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Steve Martin's Shopgirl Is a Charming Indie With a Pitch-Perfect Cast

By Ashley Morton

Take everything you might expect from a Steve Martin film and toss it aside, because Shopgirl is different. Though you might associate Martin with his broader comedic performances in Roxanne; Father of the Bride; Planes, Trains and Automobiles, and Little Shop of Horrors, the actor also has a noteworthy career as a writer, and Shopgirl is the touching adaptation of his own novella.

A love story in its simplest form, Shopgirl?s characters are simultaneously full of conflict but completely understandable. There is an elegance to how they are written ? watching the film feels much like reading a short story, in that the audience only knows what?s in front of them.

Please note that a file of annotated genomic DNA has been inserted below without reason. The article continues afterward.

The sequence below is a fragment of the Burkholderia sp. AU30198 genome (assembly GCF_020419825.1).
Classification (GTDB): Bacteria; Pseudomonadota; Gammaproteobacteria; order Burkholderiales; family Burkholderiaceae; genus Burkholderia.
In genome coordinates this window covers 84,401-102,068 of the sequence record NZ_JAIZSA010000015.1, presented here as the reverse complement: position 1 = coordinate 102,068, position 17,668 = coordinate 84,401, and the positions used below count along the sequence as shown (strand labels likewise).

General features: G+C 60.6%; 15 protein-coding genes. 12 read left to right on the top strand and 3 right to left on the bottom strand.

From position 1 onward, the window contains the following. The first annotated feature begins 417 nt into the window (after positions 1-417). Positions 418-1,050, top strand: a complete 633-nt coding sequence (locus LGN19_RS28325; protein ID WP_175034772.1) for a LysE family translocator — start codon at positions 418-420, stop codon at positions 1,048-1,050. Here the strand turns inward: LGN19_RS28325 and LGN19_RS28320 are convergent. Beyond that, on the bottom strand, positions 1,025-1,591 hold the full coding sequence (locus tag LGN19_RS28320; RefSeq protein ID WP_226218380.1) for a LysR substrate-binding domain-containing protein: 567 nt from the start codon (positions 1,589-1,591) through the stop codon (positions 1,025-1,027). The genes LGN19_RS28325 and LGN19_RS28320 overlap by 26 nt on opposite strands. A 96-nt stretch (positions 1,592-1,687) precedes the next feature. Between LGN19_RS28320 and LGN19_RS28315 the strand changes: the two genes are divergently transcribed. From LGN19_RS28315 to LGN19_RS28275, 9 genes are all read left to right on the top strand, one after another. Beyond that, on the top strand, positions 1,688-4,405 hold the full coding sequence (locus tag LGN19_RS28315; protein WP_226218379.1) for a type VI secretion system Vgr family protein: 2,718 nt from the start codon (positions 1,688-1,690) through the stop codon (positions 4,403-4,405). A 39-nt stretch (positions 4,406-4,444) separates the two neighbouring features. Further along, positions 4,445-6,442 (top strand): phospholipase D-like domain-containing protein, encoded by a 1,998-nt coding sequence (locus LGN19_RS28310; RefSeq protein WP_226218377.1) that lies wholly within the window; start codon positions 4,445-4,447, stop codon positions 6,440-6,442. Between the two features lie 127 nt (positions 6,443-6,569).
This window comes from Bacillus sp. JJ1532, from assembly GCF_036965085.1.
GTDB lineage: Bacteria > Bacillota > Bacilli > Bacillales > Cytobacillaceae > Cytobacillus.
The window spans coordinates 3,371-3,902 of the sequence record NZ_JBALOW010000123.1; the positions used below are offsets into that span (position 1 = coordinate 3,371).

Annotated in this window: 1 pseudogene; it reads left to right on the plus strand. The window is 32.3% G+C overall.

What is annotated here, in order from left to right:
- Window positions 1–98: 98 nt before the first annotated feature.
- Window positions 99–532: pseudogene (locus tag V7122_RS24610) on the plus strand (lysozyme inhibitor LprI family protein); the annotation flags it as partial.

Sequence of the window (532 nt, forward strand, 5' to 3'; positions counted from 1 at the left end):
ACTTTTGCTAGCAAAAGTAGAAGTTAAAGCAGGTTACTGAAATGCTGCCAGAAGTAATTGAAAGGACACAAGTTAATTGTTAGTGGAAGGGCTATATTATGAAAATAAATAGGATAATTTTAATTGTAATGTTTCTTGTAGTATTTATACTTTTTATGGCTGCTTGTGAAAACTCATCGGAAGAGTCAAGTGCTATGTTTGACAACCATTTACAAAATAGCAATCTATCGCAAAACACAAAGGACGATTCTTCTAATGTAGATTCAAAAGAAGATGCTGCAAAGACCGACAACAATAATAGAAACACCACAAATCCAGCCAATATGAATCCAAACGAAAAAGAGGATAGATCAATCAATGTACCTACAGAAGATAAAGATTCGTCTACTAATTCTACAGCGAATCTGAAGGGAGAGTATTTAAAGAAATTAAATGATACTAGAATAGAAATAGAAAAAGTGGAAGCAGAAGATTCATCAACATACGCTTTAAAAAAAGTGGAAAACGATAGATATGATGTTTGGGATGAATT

Viewers enter the film with Martin?s own voice-over, introducing main character Mirabelle Buttersfield (Claire Danes), an artistic young woman from Vermont who has moved to L.A. and taken a position at Saks Fifth Avenue to pay off her student debt. She is quiet and lovely, but lonely, opening herself up to the two men who will ultimately make the biggest impact on her 28-year-old life: Jeremy (Jason Schwartzman) and Ray Porter (Martin). Jeremy is broke and directionless, with a lost-puppy expression, while Ray, wealthy and well-spoken, offers confidence and maturity, but with a certain distance.

The film has an overarching sense of gentleness: Martin?s soft-spoken portrayal of Ray, Danes? sweet demeanor against the glamorous L.A. backdrop, and Schwartzman?s insecure Jeremy match the graceful music and Martin?s artistic direction. Although set in 2005, the film feels timeless, thanks to Mirabelle?s vintage-inspired wardrobe, and the film?s simple and earnest dialogue. It?s as though this type of love story could happen in any year, and perhaps has happened to others before, and will happen to others after.